China is stepping up its scrutiny of online and mobile games, as the leading government-owned newspaper blasted Tencent Holdings Ltd.’s Honour of Kings for harming children in the pursuit of profit.
The People’s Daily blasted Tencent’s most profitable smartphone title in an editorial, citing it as an example of how addictive games spread “negative energy” and have even led to deaths.
The harshly worded opinion piece came after China’s biggest messaging and games company declared it was limiting playing time for minors to an hour or two a day, and banning them outright after 9 p.m.
“Whether they entertain the masses or hurt lives, when it comes to earning money versus the potential for harm, we have to be even more wary,” the newspaper, considered the mouthpiece of the Communist Party, wrote.
Shares in the company, the biggest component of Hong Kong’s Hang Seng, slid as much as 5.1% Tuesday, its biggest intraday fall in over a year. The benchmark index fell 1.6%.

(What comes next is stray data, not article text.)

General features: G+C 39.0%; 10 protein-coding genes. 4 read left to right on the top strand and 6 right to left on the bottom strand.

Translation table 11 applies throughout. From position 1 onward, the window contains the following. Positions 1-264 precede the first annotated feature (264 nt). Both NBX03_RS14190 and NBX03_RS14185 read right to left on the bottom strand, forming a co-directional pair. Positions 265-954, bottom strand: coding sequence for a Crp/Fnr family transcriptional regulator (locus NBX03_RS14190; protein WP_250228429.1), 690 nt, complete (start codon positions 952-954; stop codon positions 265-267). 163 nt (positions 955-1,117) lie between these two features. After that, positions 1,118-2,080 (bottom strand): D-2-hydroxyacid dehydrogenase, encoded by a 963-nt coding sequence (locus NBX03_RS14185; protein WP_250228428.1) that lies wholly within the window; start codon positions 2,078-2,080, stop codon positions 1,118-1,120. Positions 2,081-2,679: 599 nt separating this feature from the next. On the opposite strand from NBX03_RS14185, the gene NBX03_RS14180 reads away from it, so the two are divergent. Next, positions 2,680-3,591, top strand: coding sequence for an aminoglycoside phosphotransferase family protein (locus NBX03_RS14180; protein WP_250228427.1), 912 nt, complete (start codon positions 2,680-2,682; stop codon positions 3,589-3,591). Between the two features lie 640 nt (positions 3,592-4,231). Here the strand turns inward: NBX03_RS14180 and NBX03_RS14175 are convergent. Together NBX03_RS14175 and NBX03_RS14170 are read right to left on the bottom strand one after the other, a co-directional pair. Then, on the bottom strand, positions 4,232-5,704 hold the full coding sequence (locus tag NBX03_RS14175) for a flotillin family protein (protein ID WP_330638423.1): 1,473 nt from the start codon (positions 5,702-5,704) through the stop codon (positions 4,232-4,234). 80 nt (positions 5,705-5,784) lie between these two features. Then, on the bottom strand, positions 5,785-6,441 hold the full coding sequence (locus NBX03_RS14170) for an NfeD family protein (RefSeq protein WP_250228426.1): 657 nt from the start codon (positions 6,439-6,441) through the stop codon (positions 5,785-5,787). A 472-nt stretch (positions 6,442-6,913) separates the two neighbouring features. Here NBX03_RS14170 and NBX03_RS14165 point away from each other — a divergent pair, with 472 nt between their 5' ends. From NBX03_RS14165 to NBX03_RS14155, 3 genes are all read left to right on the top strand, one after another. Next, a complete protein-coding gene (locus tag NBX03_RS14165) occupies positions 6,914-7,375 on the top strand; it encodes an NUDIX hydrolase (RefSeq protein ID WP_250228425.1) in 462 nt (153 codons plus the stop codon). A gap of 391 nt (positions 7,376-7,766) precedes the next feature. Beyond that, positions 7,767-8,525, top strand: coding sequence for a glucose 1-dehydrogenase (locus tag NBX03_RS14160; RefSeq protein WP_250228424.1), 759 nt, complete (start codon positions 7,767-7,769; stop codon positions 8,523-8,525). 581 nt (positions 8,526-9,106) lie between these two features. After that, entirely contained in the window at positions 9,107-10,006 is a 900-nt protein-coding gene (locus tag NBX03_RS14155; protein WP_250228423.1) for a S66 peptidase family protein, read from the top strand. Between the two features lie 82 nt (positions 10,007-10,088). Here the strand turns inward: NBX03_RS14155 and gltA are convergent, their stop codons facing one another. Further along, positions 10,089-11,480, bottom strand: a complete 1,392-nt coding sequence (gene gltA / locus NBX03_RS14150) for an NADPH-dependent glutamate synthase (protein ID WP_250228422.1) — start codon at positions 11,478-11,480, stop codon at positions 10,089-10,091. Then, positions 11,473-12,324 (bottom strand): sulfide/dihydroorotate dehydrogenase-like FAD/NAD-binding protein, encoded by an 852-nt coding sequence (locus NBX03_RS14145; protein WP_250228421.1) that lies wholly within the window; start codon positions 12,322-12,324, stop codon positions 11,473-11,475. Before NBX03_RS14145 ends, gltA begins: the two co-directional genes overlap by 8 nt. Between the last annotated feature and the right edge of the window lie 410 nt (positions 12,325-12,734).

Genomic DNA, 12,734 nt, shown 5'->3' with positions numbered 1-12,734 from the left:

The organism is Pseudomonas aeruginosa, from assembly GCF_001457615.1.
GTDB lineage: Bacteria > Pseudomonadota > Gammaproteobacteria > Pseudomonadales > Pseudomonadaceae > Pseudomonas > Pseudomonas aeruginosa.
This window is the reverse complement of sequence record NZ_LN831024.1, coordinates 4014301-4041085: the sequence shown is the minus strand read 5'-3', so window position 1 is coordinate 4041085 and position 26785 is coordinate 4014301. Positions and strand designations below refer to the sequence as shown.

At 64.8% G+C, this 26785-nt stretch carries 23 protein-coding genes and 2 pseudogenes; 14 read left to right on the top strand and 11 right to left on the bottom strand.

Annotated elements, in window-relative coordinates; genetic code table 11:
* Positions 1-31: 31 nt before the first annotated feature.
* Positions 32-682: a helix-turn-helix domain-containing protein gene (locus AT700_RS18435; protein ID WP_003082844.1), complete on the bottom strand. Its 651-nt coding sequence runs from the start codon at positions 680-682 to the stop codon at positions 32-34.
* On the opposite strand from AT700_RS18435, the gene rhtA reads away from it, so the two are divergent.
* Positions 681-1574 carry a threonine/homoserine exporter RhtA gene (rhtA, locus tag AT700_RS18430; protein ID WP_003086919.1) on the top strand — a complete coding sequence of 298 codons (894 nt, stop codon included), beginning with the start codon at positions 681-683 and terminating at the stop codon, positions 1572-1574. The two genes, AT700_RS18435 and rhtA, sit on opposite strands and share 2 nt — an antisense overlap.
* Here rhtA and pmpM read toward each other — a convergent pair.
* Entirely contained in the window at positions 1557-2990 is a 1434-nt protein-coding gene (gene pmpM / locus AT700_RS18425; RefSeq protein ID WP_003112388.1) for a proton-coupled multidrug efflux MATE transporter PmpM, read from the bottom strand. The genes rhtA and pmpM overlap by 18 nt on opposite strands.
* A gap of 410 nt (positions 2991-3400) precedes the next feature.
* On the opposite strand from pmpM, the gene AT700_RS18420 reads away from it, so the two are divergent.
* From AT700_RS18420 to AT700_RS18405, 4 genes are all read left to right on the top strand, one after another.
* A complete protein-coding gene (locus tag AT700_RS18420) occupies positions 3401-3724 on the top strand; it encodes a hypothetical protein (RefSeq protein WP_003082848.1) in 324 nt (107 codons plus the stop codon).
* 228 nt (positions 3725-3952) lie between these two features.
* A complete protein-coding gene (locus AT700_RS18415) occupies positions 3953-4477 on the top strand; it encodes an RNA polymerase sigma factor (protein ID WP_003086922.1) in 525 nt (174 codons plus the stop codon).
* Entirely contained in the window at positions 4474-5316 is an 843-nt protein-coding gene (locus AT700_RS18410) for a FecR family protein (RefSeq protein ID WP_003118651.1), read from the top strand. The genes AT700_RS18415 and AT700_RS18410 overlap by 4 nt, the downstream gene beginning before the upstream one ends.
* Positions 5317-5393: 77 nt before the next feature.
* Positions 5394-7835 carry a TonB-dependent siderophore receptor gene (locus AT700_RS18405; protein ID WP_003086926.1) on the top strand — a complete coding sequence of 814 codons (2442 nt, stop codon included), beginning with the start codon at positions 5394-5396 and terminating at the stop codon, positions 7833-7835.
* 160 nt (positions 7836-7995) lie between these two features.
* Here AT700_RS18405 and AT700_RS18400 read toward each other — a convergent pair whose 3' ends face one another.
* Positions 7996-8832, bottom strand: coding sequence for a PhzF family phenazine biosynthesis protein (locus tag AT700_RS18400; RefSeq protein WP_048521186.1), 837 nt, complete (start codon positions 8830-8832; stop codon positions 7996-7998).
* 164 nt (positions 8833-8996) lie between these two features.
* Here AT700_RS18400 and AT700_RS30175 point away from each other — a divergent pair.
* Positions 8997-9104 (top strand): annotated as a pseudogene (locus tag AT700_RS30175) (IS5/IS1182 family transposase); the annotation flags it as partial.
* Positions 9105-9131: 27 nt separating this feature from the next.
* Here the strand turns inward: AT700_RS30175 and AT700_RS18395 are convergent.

The company is working on a system to prevent juveniles from online game addiction, Li Min, producer for Honour of Kings, said in an interview posted on Tencent’s official Wechat account.
The People’s Daily also carried a commentary on curbing game addiction from Legal Evening News, which said Tencent’s measures are not enough.
South African media and internet giant Naspers was trading lower on Tuesday, down almost 3% having lost R74.60 of its share value.
Naspers owes a large chunk of its valuation to its 33% stake in Tencent, which is worth about $114 billion, or 20% more than Naspers itself.
The group has gained 28% in 2017, primarily because of its stake in Tencent, which until now has been a stellar performer, having gained over 50% in Hong Kong.